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In the database, I have various alpha-numeric strings in the following format:

10_asdaasda
100_inkskabsjd
11_kancaascjas
45_aksndsialcn
22_dsdaskjca
100_skdnascbka

I want them to essentially be sorted by the number in front of the string and then the string name itself, but of course, characters are compared one by one and so the result of Order by name produces:

10_asdaasda
100_inkskabsjd
100_skdnascbka
11_kancaascjas
22_dsdaskjca
45_aksndsialcn

instead of the order I'd prefer:

10_asdaasda
11_kancaascjas
22_dsdaskjca
45_aksndsialcn
100_inkskabsjd
100_skdnascbka

Honestly, I would be fine if the strings were just sorted by the number in front. I'm not too familiar with PostgreSQL, so I wasn't sure what the best way to do this would be. I'd appreciate any help!

share|improve this question
    
Unfortunately, PostgreSQL doesn't offer automatic number collation, nor date collation ("Jan" < "Feb < "Apr" etc). It's really complicated to do and would have to be set per-column, per-query or per-sort even as it often isn't desired and would be expensive to do unncessarily. AFAIK nobody's implemented it yet. It'd be possible with a custom text data type variant like citext does for case insensitivity, it's just a matter of the (lots of) coding getting done by somebody who cares. –  Craig Ringer Jul 11 '12 at 0:42

4 Answers 4

up vote 13 down vote accepted

The ideal way would be to normalize your data and split the two components of the column into two individual columns. One of type integer, one text.

With the current table, you can do something like demonstrated here:

WITH x(t) AS (
    VALUES
     ('10_asdaasda')
    ,('100_inkskabsjd')
    ,('11_kancaascjas')
    ,('45_aksndsialcn')
    ,('22_dsdaskjca')
    ,('100_skdnascbka')
    )
SELECT t
FROM   x
ORDER  BY (substring(t, '^[0-9]+'))::int     -- cast to integer
          ,substring(t, '[^0-9_].*$')        -- works as text

The same substring() expressions can be used to split the column.

The regular expressions are somewhat fault tolerant:

  • The first regex picks the longest numeric string from the left, NULL if no digits are found, so the cast to integer can't go wrong.

  • The second regex picks the rest of the string from the first character that is not a digit or '_'.

If the underscore is unambiguous as separator anyway, split_part() is faster:

ORDER  BY (split_part(t, '_', 1)::int
          ,split_part(t, '_', 2)

Answer for your example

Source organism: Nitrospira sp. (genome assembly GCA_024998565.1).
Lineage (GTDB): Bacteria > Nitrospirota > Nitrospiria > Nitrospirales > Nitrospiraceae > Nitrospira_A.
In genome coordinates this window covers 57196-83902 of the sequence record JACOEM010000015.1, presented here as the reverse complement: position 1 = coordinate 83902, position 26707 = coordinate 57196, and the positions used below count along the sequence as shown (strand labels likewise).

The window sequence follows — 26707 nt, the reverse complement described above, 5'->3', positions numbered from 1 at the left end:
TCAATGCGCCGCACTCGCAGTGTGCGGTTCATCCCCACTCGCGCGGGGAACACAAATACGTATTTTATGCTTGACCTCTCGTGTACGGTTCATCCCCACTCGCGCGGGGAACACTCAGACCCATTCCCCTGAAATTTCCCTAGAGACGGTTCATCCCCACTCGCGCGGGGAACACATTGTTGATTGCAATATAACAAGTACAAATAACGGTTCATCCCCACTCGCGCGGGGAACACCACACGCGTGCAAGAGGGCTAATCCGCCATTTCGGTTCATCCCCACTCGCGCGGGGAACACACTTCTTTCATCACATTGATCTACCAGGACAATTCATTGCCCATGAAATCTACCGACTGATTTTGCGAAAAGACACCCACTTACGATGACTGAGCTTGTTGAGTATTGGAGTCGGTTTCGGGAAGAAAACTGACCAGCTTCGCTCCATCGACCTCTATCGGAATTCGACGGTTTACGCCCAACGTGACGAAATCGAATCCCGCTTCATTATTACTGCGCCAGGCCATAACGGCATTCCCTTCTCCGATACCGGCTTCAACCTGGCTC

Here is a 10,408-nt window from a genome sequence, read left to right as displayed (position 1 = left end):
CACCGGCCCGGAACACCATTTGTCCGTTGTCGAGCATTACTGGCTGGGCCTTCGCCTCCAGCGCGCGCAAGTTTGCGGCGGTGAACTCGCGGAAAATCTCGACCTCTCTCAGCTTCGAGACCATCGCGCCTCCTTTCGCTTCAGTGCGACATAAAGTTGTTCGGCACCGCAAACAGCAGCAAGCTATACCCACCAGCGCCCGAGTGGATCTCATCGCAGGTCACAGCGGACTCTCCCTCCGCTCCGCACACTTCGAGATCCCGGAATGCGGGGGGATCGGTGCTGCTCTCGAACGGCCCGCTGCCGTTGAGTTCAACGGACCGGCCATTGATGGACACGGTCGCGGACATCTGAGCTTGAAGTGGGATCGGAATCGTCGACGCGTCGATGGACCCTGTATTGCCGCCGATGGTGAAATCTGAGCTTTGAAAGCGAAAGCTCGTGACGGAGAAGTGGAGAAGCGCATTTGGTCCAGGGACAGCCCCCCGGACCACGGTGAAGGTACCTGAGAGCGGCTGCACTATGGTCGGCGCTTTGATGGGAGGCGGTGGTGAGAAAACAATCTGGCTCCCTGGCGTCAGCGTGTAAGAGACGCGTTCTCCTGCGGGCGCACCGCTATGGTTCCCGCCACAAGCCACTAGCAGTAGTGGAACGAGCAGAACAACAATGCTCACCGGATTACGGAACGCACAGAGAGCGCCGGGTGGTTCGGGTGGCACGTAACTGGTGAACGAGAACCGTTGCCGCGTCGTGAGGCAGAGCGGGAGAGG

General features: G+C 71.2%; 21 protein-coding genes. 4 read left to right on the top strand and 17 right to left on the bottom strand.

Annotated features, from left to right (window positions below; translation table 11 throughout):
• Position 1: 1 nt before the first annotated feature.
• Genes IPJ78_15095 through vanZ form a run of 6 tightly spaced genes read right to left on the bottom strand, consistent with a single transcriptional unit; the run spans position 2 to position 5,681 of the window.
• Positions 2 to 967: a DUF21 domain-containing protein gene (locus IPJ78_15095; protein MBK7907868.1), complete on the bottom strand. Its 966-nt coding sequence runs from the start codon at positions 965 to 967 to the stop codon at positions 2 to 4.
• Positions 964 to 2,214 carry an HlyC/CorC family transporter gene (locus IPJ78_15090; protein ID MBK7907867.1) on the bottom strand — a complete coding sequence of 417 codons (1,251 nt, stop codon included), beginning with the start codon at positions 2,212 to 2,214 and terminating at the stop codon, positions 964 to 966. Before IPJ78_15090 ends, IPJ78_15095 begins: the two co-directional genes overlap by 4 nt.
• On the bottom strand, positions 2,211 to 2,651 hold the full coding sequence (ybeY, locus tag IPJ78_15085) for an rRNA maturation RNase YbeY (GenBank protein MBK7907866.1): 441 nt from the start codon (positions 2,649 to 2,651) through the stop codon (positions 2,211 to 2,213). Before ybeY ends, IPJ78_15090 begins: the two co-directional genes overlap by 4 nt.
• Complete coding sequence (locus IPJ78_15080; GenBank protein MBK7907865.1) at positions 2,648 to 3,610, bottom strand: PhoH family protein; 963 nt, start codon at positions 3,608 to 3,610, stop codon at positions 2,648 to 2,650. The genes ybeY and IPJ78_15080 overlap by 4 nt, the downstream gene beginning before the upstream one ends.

SELECT name
FROM   nametable
ORDER  BY (split_part(name, '_', 1)::int
          ,split_part(name, '_', 2)
share|improve this answer
    
So, if I had a query like...SELECT name FROM nametable, how exactly would I put it into that? If the names were each of the strings. Would it be something like WITH x(t) AS name, and etc? –  user1464055 Jul 10 '12 at 17:03
    
@user1464055: The CTE is just for demonstration here on the site and easy testing. If x was a table and t the column (and without the CTE), it would work the same. I added the exact syntax and some more details. –  Erwin Brandstetter Jul 10 '12 at 17:19
    
Thanks a lot, that was a great answer to my question. I wanted to do something very similar, but I just couldn't figure out the syntax for the life of me. Thanks again! –  user1464055 Jul 10 '12 at 18:16
    
@user1464055: Regular expressions are powerful but tricky. I added another tiny improvement. –  Erwin Brandstetter Jul 10 '12 at 18:20
    
Yeah, I was trying to pretty much cast everything, and obviously that was failing. I understand both of the expressions now, thanks for giving me a perfect workaround to adding another column! Haha, honestly, I didn't make the database, and adding a column may have been a challenge. –  user1464055 Jul 10 '12 at 18:29

There is a way to do it with an index over an expression. It wouldn't be my preferred solution (I would go for Brad's) but you can create an index on the following expression (there are more ways to do it):

CREATE INDEX idx_name ON table (CAST(SPLIT_PART(columname, '_', 1) AS integer));  

Then you can search and order by CAST(SPLIT_PART(columname, '_', 1) AS integer) every time you need the number before the underline character, such as:

SELECT * FROM table ORDER BY CAST(SPLIT_PART(columname, '_', 1) AS integer);  

You can do the same to the string part by creating an index on SPLIT_PART(columname, '_', 2), and then sort accordingly as well.
As I said, however, I find this solution very ugly. I would definitely go with two other columns (one for the number and one for the string), then maybe even removing the column you mention here.

share|improve this answer
1  
+1 An index on the expression is a good idea to improve sort performance. Faster yet: a multi-column index on both expressions - in matching order. (Reposted comment to fix link format). –  Erwin Brandstetter Jul 10 '12 at 23:58

You can use regular expressions with substrings

   order by substring(column, '^[0-9]+')::int, substring(column, '[^0-9]*$')
share|improve this answer

You should add a new column to the database which is has numeric data type and on persisting a new record set it to the same value as the prefix on the string value you have.

Then you can create an index on the properly typed numeric column for sorting.

share|improve this answer
    
Yeah, that's honestly what I was thinking. Otherwise, it's pretty challenging to figure out how to sort these. I was just hoping for another way since there's already like 600 elements in this format :/ –  user1464055 Jul 10 '12 at 16:56

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